Why travel advisories hurt countries and help terrorists

No country should ever post blanket travel advisories warning citizens not to visit another country. We should all be taking steps to reduce the boundaries between people and nations – not creating deeper divisions. 

Over the years, governments have used wide-ranging travel advisories on many developing countries blighted by acts of terrorism. Bali and Kenya are two key examples. However, when the US and UK have been targeted, we have been quick to encourage a return to normality as soon as possible. In 2001, after the atrocities of 9/11 we flew our Virgin Atlantic planes into New York as a way of demonstrating our support and solidarity. When London was hit by Underground and buses bombings, countries all over the world showed support and didn't issue travel warnings against the UK.

In contrast, Kenya and Bali have been suffering from widespread travel advisories for years. Now, the UK Foreign Office has further suggested that travellers steer clear of areas within Kenya, by advising “against all but essential travel”. The advisory warns of “a high threat from terrorism, including kidnapping” and even a “threat of piracy”.

The Foreign Office is giving a false impression that all of Kenya is too dangerous to visit. While the government has a responsibility to highlight the facts, advising against all non-essential travel could destroy Kenya’s economy, which depends hugely on tourism.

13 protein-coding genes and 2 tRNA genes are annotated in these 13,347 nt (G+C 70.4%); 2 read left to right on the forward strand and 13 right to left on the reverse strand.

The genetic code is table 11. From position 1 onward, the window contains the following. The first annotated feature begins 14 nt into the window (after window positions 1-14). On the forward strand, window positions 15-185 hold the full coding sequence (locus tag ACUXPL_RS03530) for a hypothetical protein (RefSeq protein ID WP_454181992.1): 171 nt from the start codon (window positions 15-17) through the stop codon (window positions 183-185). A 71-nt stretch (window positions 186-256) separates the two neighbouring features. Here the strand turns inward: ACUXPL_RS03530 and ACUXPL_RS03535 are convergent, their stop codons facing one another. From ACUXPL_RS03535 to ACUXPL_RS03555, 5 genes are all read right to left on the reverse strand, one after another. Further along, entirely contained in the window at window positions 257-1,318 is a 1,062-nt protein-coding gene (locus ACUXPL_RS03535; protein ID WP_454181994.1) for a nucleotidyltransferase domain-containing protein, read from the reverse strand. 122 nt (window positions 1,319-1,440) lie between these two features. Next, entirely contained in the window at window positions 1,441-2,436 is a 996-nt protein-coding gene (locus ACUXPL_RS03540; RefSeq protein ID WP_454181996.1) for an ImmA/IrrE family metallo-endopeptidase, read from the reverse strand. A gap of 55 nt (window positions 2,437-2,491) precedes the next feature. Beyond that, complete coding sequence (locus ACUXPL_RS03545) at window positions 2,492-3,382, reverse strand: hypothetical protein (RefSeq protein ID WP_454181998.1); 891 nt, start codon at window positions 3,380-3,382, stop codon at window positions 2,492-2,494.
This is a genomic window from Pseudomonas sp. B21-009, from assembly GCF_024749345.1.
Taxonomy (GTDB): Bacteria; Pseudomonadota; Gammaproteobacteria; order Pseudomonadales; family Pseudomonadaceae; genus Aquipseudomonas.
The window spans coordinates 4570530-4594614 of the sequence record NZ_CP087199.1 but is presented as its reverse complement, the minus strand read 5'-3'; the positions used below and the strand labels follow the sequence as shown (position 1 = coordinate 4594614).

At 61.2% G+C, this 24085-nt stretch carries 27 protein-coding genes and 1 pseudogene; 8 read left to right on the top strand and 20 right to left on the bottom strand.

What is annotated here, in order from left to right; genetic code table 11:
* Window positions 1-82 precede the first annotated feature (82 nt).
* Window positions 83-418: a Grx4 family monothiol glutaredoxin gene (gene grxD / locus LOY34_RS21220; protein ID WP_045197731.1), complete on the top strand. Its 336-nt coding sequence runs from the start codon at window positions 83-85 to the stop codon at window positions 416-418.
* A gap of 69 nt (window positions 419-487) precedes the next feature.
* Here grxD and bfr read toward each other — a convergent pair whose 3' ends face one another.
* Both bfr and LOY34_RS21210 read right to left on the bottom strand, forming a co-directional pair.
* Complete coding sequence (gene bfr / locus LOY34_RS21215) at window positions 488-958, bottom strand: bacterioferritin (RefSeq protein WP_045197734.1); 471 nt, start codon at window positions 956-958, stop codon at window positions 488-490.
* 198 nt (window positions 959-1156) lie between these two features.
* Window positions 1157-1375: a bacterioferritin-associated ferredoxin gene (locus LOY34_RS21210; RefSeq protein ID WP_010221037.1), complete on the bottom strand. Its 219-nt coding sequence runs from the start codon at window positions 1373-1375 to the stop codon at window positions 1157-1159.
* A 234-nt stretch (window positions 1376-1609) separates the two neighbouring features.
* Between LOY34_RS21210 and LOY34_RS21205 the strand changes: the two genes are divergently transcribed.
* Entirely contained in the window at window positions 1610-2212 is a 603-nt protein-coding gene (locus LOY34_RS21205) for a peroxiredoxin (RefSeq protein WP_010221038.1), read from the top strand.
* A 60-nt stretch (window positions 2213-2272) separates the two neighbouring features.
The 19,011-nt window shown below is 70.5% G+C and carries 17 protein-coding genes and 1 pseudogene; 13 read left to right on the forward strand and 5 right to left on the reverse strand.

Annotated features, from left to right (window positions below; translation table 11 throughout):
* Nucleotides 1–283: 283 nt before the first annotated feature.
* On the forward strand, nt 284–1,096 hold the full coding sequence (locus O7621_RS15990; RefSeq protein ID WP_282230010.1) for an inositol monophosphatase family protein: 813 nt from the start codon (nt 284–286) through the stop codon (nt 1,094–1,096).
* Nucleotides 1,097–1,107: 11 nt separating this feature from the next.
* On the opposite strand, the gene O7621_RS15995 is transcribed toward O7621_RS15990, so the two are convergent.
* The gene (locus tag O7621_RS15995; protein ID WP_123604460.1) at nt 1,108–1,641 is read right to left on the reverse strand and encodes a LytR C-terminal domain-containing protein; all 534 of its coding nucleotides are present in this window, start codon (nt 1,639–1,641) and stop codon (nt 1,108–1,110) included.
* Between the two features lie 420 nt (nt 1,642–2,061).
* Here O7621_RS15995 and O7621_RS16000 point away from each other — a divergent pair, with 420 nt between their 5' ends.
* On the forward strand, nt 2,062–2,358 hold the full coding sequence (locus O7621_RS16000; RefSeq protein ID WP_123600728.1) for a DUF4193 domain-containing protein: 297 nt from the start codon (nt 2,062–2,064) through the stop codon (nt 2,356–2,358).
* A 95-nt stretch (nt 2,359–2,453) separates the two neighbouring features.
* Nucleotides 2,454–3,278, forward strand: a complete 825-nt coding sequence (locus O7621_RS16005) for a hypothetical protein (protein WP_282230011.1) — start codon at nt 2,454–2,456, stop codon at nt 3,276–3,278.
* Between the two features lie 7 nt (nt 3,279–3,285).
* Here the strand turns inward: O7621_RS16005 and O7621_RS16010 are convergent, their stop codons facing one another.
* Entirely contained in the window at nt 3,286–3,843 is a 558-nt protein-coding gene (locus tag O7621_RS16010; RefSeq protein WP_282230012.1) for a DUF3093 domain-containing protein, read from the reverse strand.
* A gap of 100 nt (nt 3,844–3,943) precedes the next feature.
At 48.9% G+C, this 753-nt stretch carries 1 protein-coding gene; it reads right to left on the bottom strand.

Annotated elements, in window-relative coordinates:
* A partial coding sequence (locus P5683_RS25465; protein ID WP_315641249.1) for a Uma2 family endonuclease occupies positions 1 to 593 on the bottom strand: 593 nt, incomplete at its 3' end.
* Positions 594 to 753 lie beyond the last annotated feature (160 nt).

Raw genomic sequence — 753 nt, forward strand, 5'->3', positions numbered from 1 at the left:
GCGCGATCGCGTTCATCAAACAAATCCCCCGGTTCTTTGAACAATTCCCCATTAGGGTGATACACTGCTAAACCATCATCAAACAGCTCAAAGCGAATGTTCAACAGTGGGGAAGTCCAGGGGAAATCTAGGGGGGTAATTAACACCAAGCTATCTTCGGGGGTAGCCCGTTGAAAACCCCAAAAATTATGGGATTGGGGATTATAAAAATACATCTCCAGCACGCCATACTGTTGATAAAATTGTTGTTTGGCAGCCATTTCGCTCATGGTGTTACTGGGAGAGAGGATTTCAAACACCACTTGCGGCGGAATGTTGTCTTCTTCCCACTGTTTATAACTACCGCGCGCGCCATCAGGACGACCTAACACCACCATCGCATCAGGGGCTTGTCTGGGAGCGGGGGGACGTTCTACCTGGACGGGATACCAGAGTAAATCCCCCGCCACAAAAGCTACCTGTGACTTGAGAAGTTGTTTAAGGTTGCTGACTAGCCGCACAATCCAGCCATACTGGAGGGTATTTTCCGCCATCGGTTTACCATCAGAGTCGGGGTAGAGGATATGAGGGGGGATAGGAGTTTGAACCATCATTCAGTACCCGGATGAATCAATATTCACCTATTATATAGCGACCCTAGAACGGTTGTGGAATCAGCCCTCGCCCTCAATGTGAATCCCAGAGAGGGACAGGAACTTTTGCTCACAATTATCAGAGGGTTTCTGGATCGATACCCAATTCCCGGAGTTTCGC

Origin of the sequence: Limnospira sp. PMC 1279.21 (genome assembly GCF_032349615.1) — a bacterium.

This is effectively a ban on travel, rather than leaving people to make up their own minds after being given all of the information. British tour companies who are members of ABTA or members of the Federation of Tour Operators are prohibited from operating in areas subject to a “non-essential travel” warning.

Many tours have already been cancelled, while travel insurance could be negated. In our case, Virgin Atlantic had to stop flying to Kenya as the dwindling tourism industry made the route highly uneconomical. The conservation of wildlife will suffer too, as this depends upon a flourishing tourism industry.

Image from Virgin Limited Edition

The Foreign Office warns about the extremist group Al Shabaab. However, travel advisories urging people not to visit countries are exactly what terrorists want. Such advisories destroy economies, causing dire circumstances and resentment, from which enviroments are created where extremism is more likely to thrive. Governments should think carefully about advisories against other countries that suffer terrorist attacks. We’ve had our share of terrorist attacks in the UK and are not treated in this shabby way by other countries. Instead of communicating advisories, we should continue to support countries like Kenya and Bali through tourism and trade.

In the same advisory warning British citizens against travel to Kenya, the Foreign Office also stated: “185,967 British nationals visited Kenya in 2012. Most visits are trouble-free.”

Kenya is an incredible country full of wonderful people, that I have had the pleasure to spend time with on many occasions. I look forward to my next visit.

This contents of this blog were amended on July 11th, 2014.


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